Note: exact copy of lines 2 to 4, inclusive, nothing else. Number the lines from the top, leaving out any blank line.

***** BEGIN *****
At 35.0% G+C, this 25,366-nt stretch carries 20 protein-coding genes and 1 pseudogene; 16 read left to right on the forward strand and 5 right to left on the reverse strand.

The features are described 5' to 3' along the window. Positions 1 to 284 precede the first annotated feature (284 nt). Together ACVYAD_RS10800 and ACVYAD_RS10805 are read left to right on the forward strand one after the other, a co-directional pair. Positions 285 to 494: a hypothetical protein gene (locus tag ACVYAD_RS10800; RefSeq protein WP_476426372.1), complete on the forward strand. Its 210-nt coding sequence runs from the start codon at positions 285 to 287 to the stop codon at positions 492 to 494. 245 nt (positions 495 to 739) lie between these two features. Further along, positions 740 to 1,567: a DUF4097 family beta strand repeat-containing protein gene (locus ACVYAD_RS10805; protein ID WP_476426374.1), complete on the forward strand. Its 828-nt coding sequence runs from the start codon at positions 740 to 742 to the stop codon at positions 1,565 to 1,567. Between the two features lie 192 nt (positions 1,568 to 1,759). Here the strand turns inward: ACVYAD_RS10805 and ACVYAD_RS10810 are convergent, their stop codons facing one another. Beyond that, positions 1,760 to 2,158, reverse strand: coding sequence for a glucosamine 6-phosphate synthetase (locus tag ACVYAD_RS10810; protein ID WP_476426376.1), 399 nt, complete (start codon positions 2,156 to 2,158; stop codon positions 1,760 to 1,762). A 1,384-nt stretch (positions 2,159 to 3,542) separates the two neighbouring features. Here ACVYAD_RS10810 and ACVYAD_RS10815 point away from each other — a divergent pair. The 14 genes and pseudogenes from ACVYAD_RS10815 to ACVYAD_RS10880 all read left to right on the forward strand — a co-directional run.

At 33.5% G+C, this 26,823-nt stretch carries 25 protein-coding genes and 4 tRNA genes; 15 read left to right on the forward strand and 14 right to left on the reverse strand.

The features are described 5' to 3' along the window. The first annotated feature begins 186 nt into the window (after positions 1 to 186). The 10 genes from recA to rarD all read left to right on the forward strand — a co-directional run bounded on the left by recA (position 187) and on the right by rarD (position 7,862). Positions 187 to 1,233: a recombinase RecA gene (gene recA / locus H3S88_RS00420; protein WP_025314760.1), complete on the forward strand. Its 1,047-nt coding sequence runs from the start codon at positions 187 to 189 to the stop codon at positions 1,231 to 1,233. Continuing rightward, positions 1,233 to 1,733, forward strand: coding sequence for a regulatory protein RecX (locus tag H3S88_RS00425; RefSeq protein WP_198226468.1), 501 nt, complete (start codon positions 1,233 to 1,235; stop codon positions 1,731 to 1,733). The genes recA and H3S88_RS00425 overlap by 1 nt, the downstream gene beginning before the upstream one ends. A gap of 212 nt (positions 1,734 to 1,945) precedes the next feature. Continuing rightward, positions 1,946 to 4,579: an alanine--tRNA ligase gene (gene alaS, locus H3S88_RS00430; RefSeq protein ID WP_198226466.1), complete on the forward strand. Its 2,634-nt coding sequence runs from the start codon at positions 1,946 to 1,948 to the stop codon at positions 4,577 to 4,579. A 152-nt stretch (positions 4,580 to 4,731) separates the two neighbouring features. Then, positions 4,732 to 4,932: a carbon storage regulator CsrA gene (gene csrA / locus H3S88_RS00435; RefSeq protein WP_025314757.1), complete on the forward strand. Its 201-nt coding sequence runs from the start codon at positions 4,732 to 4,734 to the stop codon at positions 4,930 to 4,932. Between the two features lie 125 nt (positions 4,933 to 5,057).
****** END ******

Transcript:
The features are described 5' to 3' along the window. Positions 1 to 284 precede the first annotated feature (284 nt). Together ACVYAD_RS10800 and ACVYAD_RS10805 are read left to right on the forward strand one after the other, a co-directional pair. Positions 285 to 494: a hypothetical protein gene (locus tag ACVYAD_RS10800; RefSeq protein WP_476426372.1), complete on the forward strand. Its 210-nt coding sequence runs from the start codon at positions 285 to 287 to the stop codon at positions 492 to 494. 245 nt (positions 495 to 739) lie between these two features. Further along, positions 740 to 1,567: a DUF4097 family beta strand repeat-containing protein gene (locus ACVYAD_RS10805; protein ID WP_476426374.1), complete on the forward strand. Its 828-nt coding sequence runs from the start codon at positions 740 to 742 to the stop codon at positions 1,565 to 1,567. Between the two features lie 192 nt (positions 1,568 to 1,759). Here the strand turns inward: ACVYAD_RS10805 and ACVYAD_RS10810 are convergent, their stop codons facing one another. Beyond that, positions 1,760 to 2,158, reverse strand: coding sequence for a glucosamine 6-phosphate synthetase (locus tag ACVYAD_RS10810; protein ID WP_476426376.1), 399 nt, complete (start codon positions 2,156 to 2,158; stop codon positions 1,760 to 1,762). A 1,384-nt stretch (positions 2,159 to 3,542) separates the two neighbouring features. Here ACVYAD_RS10810 and ACVYAD_RS10815 point away from each other — a divergent pair. The 14 genes and pseudogenes from ACVYAD_RS10815 to ACVYAD_RS10880 all read left to right on the forward strand — a co-directional run.

At 33.5% G+C, this 26,823-nt stretch carries 25 protein-coding genes and 4 tRNA genes; 15 read left to right on the forward strand and 14 right to left on the reverse strand.

The features are described 5' to 3' along the window. The first annotated feature begins 186 nt into the window (after positions 1 to 186). The 10 genes from recA to rarD all read left to right on the forward strand — a co-directional run bounded on the left by recA (position 187) and on the right by rarD (position 7,862). Positions 187 to 1,233: a recombinase RecA gene (gene recA / locus H3S88_RS00420; protein WP_025314760.1), complete on the forward strand. Its 1,047-nt coding sequence runs from the start codon at positions 187 to 189 to the stop codon at positions 1,231 to 1,233. Continuing rightward, positions 1,233 to 1,733, forward strand: coding sequence for a regulatory protein RecX (locus tag H3S88_RS00425; RefSeq protein WP_198226468.1), 501 nt, complete (start codon positions 1,233 to 1,235; stop codon positions 1,731 to 1,733). The genes recA and H3S88_RS00425 overlap by 1 nt, the downstream gene beginning before the upstream one ends. A gap of 212 nt (positions 1,734 to 1,945) precedes the next feature. Continuing rightward, positions 1,946 to 4,579: an alanine--tRNA ligase gene (gene alaS, locus H3S88_RS00430; RefSeq protein ID WP_198226466.1), complete on the forward strand. Its 2,634-nt coding sequence runs from the start codon at positions 1,946 to 1,948 to the stop codon at positions 4,577 to 4,579. A 152-nt stretch (positions 4,580 to 4,731) separates the two neighbouring features. Then, positions 4,732 to 4,932: a carbon storage regulator CsrA gene (gene csrA / locus H3S88_RS00435; RefSeq protein WP_025314757.1), complete on the forward strand. Its 201-nt coding sequence runs from the start codon at positions 4,732 to 4,734 to the stop codon at positions 4,930 to 4,932. Between the two features lie 125 nt (positions 4,933 to 5,057).